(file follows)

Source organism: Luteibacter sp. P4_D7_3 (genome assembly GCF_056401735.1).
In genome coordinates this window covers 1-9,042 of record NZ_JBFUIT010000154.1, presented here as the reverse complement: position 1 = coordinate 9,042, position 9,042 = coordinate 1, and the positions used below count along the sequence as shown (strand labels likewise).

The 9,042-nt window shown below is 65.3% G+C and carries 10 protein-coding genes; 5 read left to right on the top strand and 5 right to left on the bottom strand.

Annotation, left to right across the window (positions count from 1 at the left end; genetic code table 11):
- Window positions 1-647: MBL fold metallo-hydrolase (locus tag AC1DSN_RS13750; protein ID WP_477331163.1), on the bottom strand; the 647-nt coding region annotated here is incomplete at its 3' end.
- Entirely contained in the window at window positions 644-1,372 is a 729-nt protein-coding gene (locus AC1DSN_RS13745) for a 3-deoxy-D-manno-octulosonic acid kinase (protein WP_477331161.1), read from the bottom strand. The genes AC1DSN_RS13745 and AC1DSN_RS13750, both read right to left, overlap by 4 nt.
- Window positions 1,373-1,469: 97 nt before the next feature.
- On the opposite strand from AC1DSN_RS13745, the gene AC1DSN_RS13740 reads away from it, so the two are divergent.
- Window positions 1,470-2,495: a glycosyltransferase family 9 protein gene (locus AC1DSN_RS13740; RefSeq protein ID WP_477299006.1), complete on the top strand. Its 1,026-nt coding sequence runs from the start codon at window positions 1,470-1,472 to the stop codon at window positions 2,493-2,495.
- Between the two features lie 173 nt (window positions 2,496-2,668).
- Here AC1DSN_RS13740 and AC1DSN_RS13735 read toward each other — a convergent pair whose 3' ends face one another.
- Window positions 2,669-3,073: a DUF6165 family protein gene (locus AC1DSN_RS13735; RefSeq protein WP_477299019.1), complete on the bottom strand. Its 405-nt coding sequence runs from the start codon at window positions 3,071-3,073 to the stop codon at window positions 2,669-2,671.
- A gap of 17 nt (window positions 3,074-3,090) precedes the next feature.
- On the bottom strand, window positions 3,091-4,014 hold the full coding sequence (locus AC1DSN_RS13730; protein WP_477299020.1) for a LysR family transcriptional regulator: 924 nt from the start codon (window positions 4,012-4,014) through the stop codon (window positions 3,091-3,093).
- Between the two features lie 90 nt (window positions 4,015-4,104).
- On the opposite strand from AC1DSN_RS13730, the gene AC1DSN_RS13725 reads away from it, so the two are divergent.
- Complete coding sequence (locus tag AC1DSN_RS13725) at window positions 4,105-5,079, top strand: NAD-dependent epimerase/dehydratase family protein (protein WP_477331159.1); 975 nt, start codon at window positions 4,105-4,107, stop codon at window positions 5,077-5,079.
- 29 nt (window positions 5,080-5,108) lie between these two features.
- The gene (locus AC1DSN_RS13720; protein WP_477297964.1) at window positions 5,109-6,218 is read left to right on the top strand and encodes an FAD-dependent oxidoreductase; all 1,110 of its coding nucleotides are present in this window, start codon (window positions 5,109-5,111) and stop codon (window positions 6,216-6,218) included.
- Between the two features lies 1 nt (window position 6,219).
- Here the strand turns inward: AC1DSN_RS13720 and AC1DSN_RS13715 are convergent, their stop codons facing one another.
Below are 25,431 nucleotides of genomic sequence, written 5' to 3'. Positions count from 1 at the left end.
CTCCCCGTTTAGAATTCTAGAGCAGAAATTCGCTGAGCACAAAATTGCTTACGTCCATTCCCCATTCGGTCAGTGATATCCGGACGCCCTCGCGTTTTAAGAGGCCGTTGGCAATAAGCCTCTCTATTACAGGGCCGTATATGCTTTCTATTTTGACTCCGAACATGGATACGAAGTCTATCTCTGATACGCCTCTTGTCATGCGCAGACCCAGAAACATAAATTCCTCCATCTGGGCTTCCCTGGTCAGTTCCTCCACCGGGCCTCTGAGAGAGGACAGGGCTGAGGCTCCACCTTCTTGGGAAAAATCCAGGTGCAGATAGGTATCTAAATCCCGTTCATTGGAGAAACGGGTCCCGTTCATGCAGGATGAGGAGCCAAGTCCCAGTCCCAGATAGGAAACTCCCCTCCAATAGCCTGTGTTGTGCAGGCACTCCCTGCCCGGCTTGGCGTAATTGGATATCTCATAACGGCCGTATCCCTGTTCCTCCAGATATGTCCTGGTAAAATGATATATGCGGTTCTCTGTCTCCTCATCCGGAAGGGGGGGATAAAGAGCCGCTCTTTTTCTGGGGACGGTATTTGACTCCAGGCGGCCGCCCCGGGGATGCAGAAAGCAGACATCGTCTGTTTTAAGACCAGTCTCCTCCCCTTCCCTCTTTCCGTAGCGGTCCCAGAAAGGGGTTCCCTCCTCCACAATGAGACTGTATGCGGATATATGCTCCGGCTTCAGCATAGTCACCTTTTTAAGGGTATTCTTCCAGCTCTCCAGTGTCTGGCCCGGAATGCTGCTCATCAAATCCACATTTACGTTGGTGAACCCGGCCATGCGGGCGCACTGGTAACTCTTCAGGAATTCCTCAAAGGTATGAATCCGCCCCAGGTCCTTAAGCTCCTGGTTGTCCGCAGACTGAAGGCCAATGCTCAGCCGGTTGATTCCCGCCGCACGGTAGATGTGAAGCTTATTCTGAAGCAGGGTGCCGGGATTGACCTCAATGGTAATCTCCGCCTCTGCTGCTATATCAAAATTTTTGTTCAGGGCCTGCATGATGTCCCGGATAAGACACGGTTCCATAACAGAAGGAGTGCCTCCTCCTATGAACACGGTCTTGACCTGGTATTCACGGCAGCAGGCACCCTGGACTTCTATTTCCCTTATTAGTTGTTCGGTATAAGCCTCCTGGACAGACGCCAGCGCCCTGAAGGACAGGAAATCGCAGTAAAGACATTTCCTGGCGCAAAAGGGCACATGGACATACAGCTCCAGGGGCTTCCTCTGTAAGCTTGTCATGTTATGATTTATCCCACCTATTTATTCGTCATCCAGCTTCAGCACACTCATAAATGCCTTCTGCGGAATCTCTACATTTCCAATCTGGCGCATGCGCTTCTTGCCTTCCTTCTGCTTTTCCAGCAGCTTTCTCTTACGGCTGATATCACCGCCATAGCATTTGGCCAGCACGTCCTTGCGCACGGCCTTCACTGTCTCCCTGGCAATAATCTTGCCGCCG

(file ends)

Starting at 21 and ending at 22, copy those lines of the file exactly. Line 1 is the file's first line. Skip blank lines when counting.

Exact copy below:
- Here the strand turns inward: AC1DSN_RS13720 and AC1DSN_RS13715 are convergent, their stop codons facing one another.
Below are 25,431 nucleotides of genomic sequence, written 5' to 3'. Positions count from 1 at the left end.